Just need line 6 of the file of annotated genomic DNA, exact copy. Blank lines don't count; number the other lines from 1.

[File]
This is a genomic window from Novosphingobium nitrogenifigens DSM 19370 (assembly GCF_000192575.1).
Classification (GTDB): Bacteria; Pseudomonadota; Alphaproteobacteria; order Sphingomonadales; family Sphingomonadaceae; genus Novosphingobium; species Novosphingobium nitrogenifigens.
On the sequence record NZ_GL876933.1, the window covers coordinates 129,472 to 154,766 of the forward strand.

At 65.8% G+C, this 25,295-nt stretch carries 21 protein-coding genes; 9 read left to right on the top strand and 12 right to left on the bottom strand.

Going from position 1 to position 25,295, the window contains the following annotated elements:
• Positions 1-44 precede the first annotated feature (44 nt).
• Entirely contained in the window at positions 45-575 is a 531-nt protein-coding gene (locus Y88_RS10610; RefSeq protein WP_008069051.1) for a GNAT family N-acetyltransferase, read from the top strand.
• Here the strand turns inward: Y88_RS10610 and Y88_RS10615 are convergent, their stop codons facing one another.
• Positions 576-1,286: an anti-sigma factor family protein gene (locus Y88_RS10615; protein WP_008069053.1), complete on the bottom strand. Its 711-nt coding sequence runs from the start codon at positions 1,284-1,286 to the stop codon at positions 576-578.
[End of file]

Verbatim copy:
• Positions 1-44 precede the first annotated feature (44 nt).